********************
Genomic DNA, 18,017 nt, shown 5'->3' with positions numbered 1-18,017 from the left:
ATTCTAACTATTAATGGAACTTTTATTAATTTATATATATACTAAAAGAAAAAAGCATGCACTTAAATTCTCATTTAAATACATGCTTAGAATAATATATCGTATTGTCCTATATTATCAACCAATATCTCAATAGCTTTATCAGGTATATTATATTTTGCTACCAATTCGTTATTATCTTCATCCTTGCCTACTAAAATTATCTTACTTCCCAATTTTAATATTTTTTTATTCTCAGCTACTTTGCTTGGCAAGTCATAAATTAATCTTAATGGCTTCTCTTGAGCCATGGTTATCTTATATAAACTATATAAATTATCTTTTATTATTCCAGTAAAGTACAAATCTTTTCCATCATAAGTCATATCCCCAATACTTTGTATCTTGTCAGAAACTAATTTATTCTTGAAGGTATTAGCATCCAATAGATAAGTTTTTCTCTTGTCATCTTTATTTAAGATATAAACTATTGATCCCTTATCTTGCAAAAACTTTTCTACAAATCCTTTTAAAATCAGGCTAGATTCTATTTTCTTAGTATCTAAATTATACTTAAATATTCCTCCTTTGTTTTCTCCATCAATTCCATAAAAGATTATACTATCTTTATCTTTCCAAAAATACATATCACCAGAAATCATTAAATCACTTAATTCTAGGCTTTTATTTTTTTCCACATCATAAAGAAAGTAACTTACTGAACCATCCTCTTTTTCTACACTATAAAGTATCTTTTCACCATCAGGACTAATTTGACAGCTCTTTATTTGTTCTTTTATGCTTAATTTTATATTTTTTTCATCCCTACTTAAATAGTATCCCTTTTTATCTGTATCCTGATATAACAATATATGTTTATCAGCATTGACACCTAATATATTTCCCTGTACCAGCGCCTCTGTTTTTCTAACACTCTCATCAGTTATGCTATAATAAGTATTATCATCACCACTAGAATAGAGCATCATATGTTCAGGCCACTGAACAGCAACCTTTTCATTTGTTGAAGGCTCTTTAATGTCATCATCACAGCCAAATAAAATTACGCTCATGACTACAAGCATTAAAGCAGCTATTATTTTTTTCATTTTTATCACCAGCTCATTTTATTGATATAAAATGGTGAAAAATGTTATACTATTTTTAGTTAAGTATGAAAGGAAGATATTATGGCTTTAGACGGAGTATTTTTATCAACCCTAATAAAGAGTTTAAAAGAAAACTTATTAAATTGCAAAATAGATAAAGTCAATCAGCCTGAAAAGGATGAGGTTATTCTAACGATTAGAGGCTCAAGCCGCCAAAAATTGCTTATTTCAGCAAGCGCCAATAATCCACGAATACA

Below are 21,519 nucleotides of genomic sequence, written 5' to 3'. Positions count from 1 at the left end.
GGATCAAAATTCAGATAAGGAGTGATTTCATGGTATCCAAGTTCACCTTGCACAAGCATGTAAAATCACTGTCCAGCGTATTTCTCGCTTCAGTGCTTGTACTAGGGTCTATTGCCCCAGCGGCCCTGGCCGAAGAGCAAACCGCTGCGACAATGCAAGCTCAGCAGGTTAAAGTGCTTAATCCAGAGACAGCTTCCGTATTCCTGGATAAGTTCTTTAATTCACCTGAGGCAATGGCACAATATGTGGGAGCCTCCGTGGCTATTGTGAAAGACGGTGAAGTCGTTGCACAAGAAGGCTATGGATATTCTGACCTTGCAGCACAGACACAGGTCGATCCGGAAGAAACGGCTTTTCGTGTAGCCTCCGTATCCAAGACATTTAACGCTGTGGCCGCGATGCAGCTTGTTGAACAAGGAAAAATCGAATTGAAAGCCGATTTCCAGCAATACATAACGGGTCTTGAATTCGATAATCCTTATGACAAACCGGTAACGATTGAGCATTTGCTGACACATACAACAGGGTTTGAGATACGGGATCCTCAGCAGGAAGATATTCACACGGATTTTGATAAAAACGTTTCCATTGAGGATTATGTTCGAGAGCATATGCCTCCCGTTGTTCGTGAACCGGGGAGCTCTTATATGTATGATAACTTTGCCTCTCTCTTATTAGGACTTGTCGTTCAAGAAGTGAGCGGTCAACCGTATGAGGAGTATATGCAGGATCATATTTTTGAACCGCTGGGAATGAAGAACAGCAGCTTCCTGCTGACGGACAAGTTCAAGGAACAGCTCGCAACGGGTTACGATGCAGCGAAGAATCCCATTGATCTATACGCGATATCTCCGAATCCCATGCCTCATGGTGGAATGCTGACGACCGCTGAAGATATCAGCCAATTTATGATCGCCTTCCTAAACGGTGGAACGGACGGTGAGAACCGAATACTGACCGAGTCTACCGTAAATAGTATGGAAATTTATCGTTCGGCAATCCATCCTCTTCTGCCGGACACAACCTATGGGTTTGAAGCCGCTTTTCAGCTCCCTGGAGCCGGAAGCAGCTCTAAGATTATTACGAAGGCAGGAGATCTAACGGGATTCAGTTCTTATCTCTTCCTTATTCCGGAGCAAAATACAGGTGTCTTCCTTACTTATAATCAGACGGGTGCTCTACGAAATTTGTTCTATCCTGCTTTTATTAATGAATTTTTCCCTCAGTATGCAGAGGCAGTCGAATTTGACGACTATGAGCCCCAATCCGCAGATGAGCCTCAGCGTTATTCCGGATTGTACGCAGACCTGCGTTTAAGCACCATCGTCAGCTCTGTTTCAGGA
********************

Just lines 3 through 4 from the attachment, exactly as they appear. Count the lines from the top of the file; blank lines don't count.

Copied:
Below are 21,519 nucleotides of genomic sequence, written 5' to 3'. Positions count from 1 at the left end.
GGATCAAAATTCAGATAAGGAGTGATTTCATGGTATCCAAGTTCACCTTGCACAAGCATGTAAAATCACTGTCCAGCGTATTTCTCGCTTCAGTGCTTGTACTAGGGTCTATTGCCCCAGCGGCCCTGGCCGAAGAGCAAACCGCTGCGACAATGCAAGCTCAGCAGGTTAAAGTGCTTAATCCAGAGACAGCTTCCGTATTCCTGGATAAGTTCTTTAATTCACCTGAGGCAATGGCACAATATGTGGGAGCCTCCGTGGCTATTGTGAAAGACGGTGAAGTCGTTGCACAAGAAGGCTATGGATATTCTGACCTTGCAGCACAGACACAGGTCGATCCGGAAGAAACGGCTTTTCGTGTAGCCTCCGTATCCAAGACATTTAACGCTGTGGCCGCGATGCAGCTTGTTGAACAAGGAAAAATCGAATTGAAAGCCGATTTCCAGCAATACATAACGGGTCTTGAATTCGATAATCCTTATGACAAACCGGTAACGATTGAGCATTTGCTGACACATACAACAGGGTTTGAGATACGGGATCCTCAGCAGGAAGATATTCACACGGATTTTGATAAAAACGTTTCCATTGAGGATTATGTTCGAGAGCATATGCCTCCCGTTGTTCGTGAACCGGGGAGCTCTTATATGTATGATAACTTTGCCTCTCTCTTATTAGGACTTGTCGTTCAAGAAGTGAGCGGTCAACCGTATGAGGAGTATATGCAGGATCATATTTTTGAACCGCTGGGAATGAAGAACAGCAGCTTCCTGCTGACGGACAAGTTCAAGGAACAGCTCGCAACGGGTTACGATGCAGCGAAGAATCCCATTGATCTATACGCGATATCTCCGAATCCCATGCCTCATGGTGGAATGCTGACGACCGCTGAAGATATCAGCCAATTTATGATCGCCTTCCTAAACGGTGGAACGGACGGTGAGAACCGAATACTGACCGAGTCTACCGTAAATAGTATGGAAATTTATCGTTCGGCAATCCATCCTCTTCTGCCGGACACAACCTATGGGTTTGAAGCCGCTTTTCAGCTCCCTGGAGCCGGAAGCAGCTCTAAGATTATTACGAAGGCAGGAGATCTAACGGGATTCAGTTCTTATCTCTTCCTTATTCCGGAGCAAAATACAGGTGTCTTCCTTACTTATAATCAGACGGGTGCTCTACGAAATTTGTTCTATCCTGCTTTTATTAATGAATTTTTCCCTCAGTATGCAGAGGCAGTCGAATTTGACGACTATGAGCCCCAATCCGCAGATGAGCCTCAGCGTTATTCCGGATTGTACGCAGACCTGCGTTTAAGCACCATCGTCAGCTCTGTTTCAGGA